In this paper, three different speed estimation models are analyzed in detail. The PDA has an accurate estimation value in low SNR. However, it has a large limitation to estimation interval of target speed, which will make a great estimation error for a high-speed moving target. The MNA has a coarse estimation value in a much larger speed estimation interval. However, it has a large limitation to SNR, and the estimation accuracy is not enough for well compensating the influence of target speed on HRRP. The MNA has the best estimation accuracy. However, the local minimum value of frame error function will produce worse estimation accuracy and make a large computation amount.

According to the advantages and defects of PDA, MEA, and MNA, the CEA is presented in this paper. Firstly, according to the main parameters of SF signal, some important performance parameters can be calculated. Secondly, the initial estimation value is obtained by PDA. Thirdly, based on the initial estimation value and the estimation interval of target speed, the MEA is used for the coarse estimation value. Finally, based on the coarse estimation value and the final estimation accuracy, the MNA is used for the accurate estimation. The theory analysis and simulation results confirm that this new method is effective and predominant, which has a much higher speed estimation accuracy in real-time and a much larger estimation interval of target speed. Furthermore, the influence of super-high speed motion of target on HRRP can be perfectly compensated, and the HRRP can be used to improve the detection, recognition, and distance measurement performance of moving target.

#### Conflict of Interests

The authors declare that there is no conflict of interests regarding the publication of this paper.

#### Acknowledgments

This work is supported by the Nation Nature Science Foundation of China no. 61301095 and 61201237, Nature Science Foundation of Heilongjiang Province of China no. QC2012C069, and the Fundamental Research Funds for the Central Universities no. HEUCFZ1129, no. HEUCF130810, and no. HEUCF130817.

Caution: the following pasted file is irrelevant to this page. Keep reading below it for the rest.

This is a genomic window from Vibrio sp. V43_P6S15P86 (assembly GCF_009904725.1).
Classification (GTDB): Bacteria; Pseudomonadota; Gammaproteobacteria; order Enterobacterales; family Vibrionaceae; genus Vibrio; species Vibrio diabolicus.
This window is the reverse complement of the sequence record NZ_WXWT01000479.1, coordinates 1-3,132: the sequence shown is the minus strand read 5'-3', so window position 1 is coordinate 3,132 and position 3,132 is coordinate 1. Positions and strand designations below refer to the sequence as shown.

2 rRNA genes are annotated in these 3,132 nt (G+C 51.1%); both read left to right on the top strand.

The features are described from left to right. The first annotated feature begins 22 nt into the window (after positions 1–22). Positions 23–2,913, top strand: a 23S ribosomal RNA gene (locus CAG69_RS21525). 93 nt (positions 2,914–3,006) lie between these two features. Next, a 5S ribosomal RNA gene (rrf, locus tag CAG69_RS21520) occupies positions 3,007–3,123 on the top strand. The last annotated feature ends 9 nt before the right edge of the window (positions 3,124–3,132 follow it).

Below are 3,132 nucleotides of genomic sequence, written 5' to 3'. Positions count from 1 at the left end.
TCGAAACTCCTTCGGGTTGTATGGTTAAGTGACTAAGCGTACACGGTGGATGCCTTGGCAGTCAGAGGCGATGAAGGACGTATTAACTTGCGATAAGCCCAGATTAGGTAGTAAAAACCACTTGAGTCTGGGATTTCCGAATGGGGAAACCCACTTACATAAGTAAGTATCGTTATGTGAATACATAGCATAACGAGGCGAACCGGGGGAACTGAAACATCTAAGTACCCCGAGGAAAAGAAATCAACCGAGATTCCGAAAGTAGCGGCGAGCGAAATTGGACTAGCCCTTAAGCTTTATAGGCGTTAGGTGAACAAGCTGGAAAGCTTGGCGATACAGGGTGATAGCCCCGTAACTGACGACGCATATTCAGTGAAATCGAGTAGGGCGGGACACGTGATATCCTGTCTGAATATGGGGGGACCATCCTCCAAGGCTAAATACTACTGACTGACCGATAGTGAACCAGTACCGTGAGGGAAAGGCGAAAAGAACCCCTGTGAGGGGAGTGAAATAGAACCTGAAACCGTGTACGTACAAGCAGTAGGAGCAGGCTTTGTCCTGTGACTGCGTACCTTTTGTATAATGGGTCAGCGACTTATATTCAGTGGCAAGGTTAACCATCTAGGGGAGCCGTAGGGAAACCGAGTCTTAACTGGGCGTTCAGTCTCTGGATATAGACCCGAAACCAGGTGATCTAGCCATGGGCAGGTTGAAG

#### References

- D. R. Wehner, “Novel range profile synthesis algorithm for linearly stepped-frequency modulated inversed synthetic aperture radar imaging of remote manoeuvring target,”
*Let Radar Sonar and Navigation*, vol. 5, no. 4, pp. 496–506, 2011. View at Google Scholar - T. H. Einstein, “Contrast-optimization-based range-profile autofocus for polarimetric stepped-frequency radar,”
*IEEE Transactions on Geoscience and Remote Sensing*, vol. 48, no. 4, pp. 2049–2056, 2010. View at Google Scholar - B. Pang, D.-H. Dai, S.-Q. Xing et al., “Imaging enhancement of stepped-frequency radar using the sparse reconstruction technique,”
*Progress in Electromagnetics Research-Pier*, vol. 140, pp. 63–89, 2013. View at Google Scholar - S. Chang-gui and L. Xing-guo, “Two-step stretch processing method for MMW high-resolution radar,”
*Journal of Infrared and Millimeter Waves*, vol. 22, no. 6, pp. 457–460, 2006. View at Google Scholar - L. Teng, “Doppler performance analysis of frequency stepped radar signal,”
*Modern Radar*, vol. 2, pp. 31–37, 1996. View at Google Scholar - L. Jing, L. Xing-guo, and W. Wen, “Application of waveform entropy method for motion compensation of MMW Costas frequency hopped radar,”
*Journal of Infrared and Millimeter Waves*, vol. 22, no. 4, pp. 303–306, 2003. View at Google Scholar - J. Liu, X.-G. Li, and Y.-H. Li, “Motion compensation for 1-d range profile of moving target in MMW Costas frequency hopped radar,”
*Journal of Infrared and Millimeter Waves*, vol. 24, no. 5, pp. 344–347, 2005. View at Google Scholar · View at Scopus - W. Gui and L. Xing-guo, “Compound approach of measuring speed based on step-frequency and pulse doppler system,”
*Journal of Infrared and Millimeter Waves*, vol. 27, no. 3, pp. 191–194, 2008. View at Google Scholar - F. Berizzi, M. Martorella, A. Cacciamano, and A. Capria, “A contrast-based algorithm for synthetic range-profile motion compensation,”
*IEEE Transactions on Geoscience and Remote Sensing*, vol. 46, no. 10, pp. 3053–3062, 2008. View at Publisher · View at Google Scholar · View at Scopus - G. Xia, H. Su, and P. Huang, “Velocity compensation methods for LPRF modulated frequency stepped-frequency (MFSF) radar,”
*Journal of Systems Engineering and Electronics*, vol. 21, no. 5, pp. 746–751, 2010. View at Publisher · View at Google Scholar · View at Scopus - L. Hai-bo and L. Jun-dao, “Target motion compensation algorithm based on keystone transform for wideband pulse doppler radar,”
*Transactions of Beijing Institute of Technology*, vol. 32, no. 6, pp. 626–631, 2012. View at Google Scholar